Albany’s reluctance to lift the charter cap is based on fiction

New York’s Legislature is unmoved by the desperate desire of city families to have access to more high-quality charter schools. Lawmakers’ reluctance to lift the unconscionable cap on charter-school creation — and indeed the cap’s very existence — is based on notions that simply aren’t true, however: that charters harm the city’s district-run public schools and divert funds from those schools ‘ students.

Let’s review the facts, all publicly available from the city’s Independent Budget Office. Between 2006-07 and 2020-21, enrollment in the city’s charter schools increased by 123,000 students, or almost 800%. During the same period, per-pupil spending at the Department of Education increased by more than $12,000, or 71%. Even after adjusting for inflation, the spending hike was more than $4,800, almost 20%.

Yes, it’s true that $2.7 billion passes through the Department of Education’s budget to charters, which use it to educate more than 136,000 students. But charter schools are not unique in getting money from the DOE’s budget.

This year, the department is paying out more than $3 billion to private and nonprofit schools to educate students with special needs and to provide pre-kindergarten for the city’s youngest students.

No one has called for a cap on that spending; nor should they. The city and state recognize that the best services and expertise are sometimes found outside the traditional school system, and they are willing to pay for it. Somehow that recognition is not extended to charter schools, which get less spending per pupil but better results.

New York’s Legislature refuses to lift the cap on charter school creation.
Photo by Matthew Cavanaugh/Getty Images

Enrollment has been dropping in DOE schools, but the timing indicates the drop is unrelated to charter-school expansion. From 2007 to 2017, charter enrollment grew by more than 89,000 students, but enrollment in district-run schools fell by only 6,000. Since then, the bottom has been dropping out of DOE schools, which are down by more than 80,000 students while charters are up by over 33,000.

COVID closures have played a role in the decline in district schools, as has the city’s falling birth rate. But as city Chancellor David Banks has noted, families are “voting with their feet,” and fewer of them have been seeing what they want in the DOE’s schools.

The facts regarding charter schools’ student bodies and their performance are well known but worth restating. More than half the students in the city’s charter schools are black, and more than 40% are Hispanic. A quarter of all black students in the city are enrolled in charter schools, and another 8% are in private and religious schools.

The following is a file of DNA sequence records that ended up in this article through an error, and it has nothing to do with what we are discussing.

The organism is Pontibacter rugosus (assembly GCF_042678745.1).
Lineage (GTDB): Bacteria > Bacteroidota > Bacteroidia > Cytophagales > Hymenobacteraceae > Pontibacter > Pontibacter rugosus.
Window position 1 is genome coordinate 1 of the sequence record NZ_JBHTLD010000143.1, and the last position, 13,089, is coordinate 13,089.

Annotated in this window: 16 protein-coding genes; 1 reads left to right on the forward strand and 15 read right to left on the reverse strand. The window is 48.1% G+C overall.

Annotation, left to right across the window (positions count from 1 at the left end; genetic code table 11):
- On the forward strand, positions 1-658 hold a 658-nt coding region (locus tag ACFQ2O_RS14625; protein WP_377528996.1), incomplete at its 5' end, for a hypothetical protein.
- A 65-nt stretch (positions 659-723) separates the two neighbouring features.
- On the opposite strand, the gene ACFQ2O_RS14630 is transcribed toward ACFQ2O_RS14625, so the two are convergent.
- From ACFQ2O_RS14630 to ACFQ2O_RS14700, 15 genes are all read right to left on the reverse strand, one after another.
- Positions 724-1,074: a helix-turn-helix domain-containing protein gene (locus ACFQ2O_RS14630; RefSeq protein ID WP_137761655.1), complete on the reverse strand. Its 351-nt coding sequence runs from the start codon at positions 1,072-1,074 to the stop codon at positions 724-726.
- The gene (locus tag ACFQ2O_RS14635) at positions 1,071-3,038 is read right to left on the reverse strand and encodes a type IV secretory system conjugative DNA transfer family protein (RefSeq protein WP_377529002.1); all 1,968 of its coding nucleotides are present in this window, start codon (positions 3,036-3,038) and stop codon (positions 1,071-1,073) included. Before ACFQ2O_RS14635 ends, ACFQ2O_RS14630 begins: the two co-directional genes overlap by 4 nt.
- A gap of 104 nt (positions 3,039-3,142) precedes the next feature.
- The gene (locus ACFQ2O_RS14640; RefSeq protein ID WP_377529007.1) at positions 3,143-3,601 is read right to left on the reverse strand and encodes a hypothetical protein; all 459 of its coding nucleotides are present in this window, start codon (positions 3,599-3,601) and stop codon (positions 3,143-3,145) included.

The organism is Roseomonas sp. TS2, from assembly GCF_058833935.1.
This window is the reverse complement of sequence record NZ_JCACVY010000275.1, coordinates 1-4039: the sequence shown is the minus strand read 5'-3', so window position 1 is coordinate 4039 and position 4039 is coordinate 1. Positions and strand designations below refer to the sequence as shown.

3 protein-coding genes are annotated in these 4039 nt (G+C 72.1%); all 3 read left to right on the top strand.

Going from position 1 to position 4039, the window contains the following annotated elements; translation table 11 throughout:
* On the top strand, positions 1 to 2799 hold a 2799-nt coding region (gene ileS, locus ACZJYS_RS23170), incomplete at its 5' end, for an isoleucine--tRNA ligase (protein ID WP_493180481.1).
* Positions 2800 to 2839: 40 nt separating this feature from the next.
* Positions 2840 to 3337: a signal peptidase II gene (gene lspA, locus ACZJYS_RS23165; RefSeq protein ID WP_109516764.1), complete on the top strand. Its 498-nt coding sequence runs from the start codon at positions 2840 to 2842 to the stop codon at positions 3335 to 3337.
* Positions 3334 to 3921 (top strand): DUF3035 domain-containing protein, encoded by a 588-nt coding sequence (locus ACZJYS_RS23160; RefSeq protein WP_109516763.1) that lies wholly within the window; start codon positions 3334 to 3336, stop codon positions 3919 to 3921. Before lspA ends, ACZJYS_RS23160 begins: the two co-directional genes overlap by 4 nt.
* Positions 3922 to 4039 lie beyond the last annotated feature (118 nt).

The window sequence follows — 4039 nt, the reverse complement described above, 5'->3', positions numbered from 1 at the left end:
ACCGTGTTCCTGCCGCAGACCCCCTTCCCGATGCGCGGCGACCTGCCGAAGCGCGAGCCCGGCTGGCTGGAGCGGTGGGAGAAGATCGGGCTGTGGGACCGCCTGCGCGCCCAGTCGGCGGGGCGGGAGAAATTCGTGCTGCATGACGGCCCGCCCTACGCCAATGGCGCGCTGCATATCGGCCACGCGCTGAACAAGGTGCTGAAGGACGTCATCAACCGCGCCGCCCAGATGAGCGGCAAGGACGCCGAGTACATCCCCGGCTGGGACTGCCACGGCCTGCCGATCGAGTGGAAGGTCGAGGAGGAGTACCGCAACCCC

The families of these students have been avoiding the district schools for good reasons. Even before the onset of the COVID disruptions, the picture of achievement for black students in the DOE’s schools was sobering; 30.1% scoring at Level 1, the lowest level on the state’s test of English language arts and 41.7% at that level in mathematics. Overall only 36.8% of the DOE’s black students scored proficient, level 3 or 4, in ELA and 29.5% did so in math.

School Chancellor David Banks said that parents are “voting with their feet
School Chancellor David Banks said that parents are “voting with their feet” and not sending their kids to New York City public schools.
Matthew McDermott

In charter schools, 58.1% of black students scored at Level 3 or 4, deemed “proficient,” in ELA and 63.9% did so in math. Most remarkably, the DOE’s schools tested more than three times as many black males as did charters, yet the charter sector saw more black males score at the highest level, 4, of the test in math than the DOE schools did. A full 30% of all black males in charter schools scored a 4 on the math test, while only 8% of black males in the district schools did so.

Finally, it is well known that the city’s largest charter network, Success Academy, has been able to outperform the state’s wealthiest suburban districts on the examinations. Success shares its curriculum freely on its Web site. District schools should be learning from it. Some other charter networks in the city, particularly the Classical Charter Schools in the South Bronx, have done so, and their performance has begun to rival that of Success.

The ball is in the Legislature’s court. It can drop its misinformed cap on city charter schools or it can stand by while families continue to leave town in search of viable educational options for their children. More charter schools will complement and enhance the work of the many fine district schools in the city, not harm them. It’s time for lawmakers to stand up for the city’s kids and families.

Ray Domanico is a senior fellow and director of education policy at the Manhattan Institute.


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